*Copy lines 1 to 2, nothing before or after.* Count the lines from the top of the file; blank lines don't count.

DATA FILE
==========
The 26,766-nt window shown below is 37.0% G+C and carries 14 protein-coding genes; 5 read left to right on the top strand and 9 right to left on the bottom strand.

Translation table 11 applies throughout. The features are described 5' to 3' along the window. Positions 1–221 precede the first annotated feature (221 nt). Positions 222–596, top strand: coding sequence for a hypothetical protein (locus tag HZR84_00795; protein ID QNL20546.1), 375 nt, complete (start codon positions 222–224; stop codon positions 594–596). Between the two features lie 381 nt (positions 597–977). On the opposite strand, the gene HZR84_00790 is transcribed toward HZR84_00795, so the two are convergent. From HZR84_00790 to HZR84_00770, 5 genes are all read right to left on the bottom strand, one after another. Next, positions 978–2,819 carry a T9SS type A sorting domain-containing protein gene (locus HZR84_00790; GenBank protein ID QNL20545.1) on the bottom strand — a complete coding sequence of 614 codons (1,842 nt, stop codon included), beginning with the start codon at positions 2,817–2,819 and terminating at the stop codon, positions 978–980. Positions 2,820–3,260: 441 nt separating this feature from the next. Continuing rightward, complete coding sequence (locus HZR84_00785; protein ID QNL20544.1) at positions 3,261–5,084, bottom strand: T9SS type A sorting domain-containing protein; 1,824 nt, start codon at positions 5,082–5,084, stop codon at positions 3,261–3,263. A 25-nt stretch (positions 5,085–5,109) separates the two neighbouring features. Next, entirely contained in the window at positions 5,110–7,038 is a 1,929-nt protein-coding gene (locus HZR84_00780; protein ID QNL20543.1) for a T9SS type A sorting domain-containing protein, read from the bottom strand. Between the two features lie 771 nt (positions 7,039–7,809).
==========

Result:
The 26,766-nt window shown below is 37.0% G+C and carries 14 protein-coding genes; 5 read left to right on the top strand and 9 right to left on the bottom strand.

Translation table 11 applies throughout. The features are described 5' to 3' along the window. Positions 1–221 precede the first annotated feature (221 nt). Positions 222–596, top strand: coding sequence for a hypothetical protein (locus tag HZR84_00795; protein ID QNL20546.1), 375 nt, complete (start codon positions 222–224; stop codon positions 594–596). Between the two features lie 381 nt (positions 597–977). On the opposite strand, the gene HZR84_00790 is transcribed toward HZR84_00795, so the two are convergent. From HZR84_00790 to HZR84_00770, 5 genes are all read right to left on the bottom strand, one after another. Next, positions 978–2,819 carry a T9SS type A sorting domain-containing protein gene (locus HZR84_00790; GenBank protein ID QNL20545.1) on the bottom strand — a complete coding sequence of 614 codons (1,842 nt, stop codon included), beginning with the start codon at positions 2,817–2,819 and terminating at the stop codon, positions 978–980. Positions 2,820–3,260: 441 nt separating this feature from the next. Continuing rightward, complete coding sequence (locus HZR84_00785; protein ID QNL20544.1) at positions 3,261–5,084, bottom strand: T9SS type A sorting domain-containing protein; 1,824 nt, start codon at positions 5,082–5,084, stop codon at positions 3,261–3,263. A 25-nt stretch (positions 5,085–5,109) separates the two neighbouring features. Next, entirely contained in the window at positions 5,110–7,038 is a 1,929-nt protein-coding gene (locus HZR84_00780; protein ID QNL20543.1) for a T9SS type A sorting domain-containing protein, read from the bottom strand. Between the two features lie 771 nt (positions 7,039–7,809).